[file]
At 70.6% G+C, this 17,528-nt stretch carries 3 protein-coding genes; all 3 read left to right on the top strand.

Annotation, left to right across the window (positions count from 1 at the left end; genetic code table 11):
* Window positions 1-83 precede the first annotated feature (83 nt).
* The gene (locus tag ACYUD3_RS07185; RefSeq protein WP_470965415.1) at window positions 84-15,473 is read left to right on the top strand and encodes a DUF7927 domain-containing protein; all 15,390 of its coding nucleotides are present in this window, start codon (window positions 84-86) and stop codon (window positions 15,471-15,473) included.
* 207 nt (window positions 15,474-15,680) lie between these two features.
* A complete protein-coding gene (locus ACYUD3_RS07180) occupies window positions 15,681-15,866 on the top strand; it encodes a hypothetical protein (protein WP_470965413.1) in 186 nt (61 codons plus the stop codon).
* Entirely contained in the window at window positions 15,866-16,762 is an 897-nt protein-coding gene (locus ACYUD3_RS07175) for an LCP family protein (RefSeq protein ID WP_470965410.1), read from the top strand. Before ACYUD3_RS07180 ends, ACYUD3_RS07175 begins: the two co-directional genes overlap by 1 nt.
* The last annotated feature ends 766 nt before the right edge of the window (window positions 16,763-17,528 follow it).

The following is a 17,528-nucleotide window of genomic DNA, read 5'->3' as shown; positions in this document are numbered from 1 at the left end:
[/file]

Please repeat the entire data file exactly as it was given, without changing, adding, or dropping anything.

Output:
At 70.6% G+C, this 17,528-nt stretch carries 3 protein-coding genes; all 3 read left to right on the top strand.

Annotation, left to right across the window (positions count from 1 at the left end; genetic code table 11):
* Window positions 1-83 precede the first annotated feature (83 nt).
* The gene (locus tag ACYUD3_RS07185; RefSeq protein WP_470965415.1) at window positions 84-15,473 is read left to right on the top strand and encodes a DUF7927 domain-containing protein; all 15,390 of its coding nucleotides are present in this window, start codon (window positions 84-86) and stop codon (window positions 15,471-15,473) included.
* 207 nt (window positions 15,474-15,680) lie between these two features.
* A complete protein-coding gene (locus ACYUD3_RS07180) occupies window positions 15,681-15,866 on the top strand; it encodes a hypothetical protein (protein WP_470965413.1) in 186 nt (61 codons plus the stop codon).
* Entirely contained in the window at window positions 15,866-16,762 is an 897-nt protein-coding gene (locus ACYUD3_RS07175) for an LCP family protein (RefSeq protein ID WP_470965410.1), read from the top strand. Before ACYUD3_RS07180 ends, ACYUD3_RS07175 begins: the two co-directional genes overlap by 1 nt.
* The last annotated feature ends 766 nt before the right edge of the window (window positions 16,763-17,528 follow it).

The following is a 17,528-nucleotide window of genomic DNA, read 5'->3' as shown; positions in this document are numbered from 1 at the left end: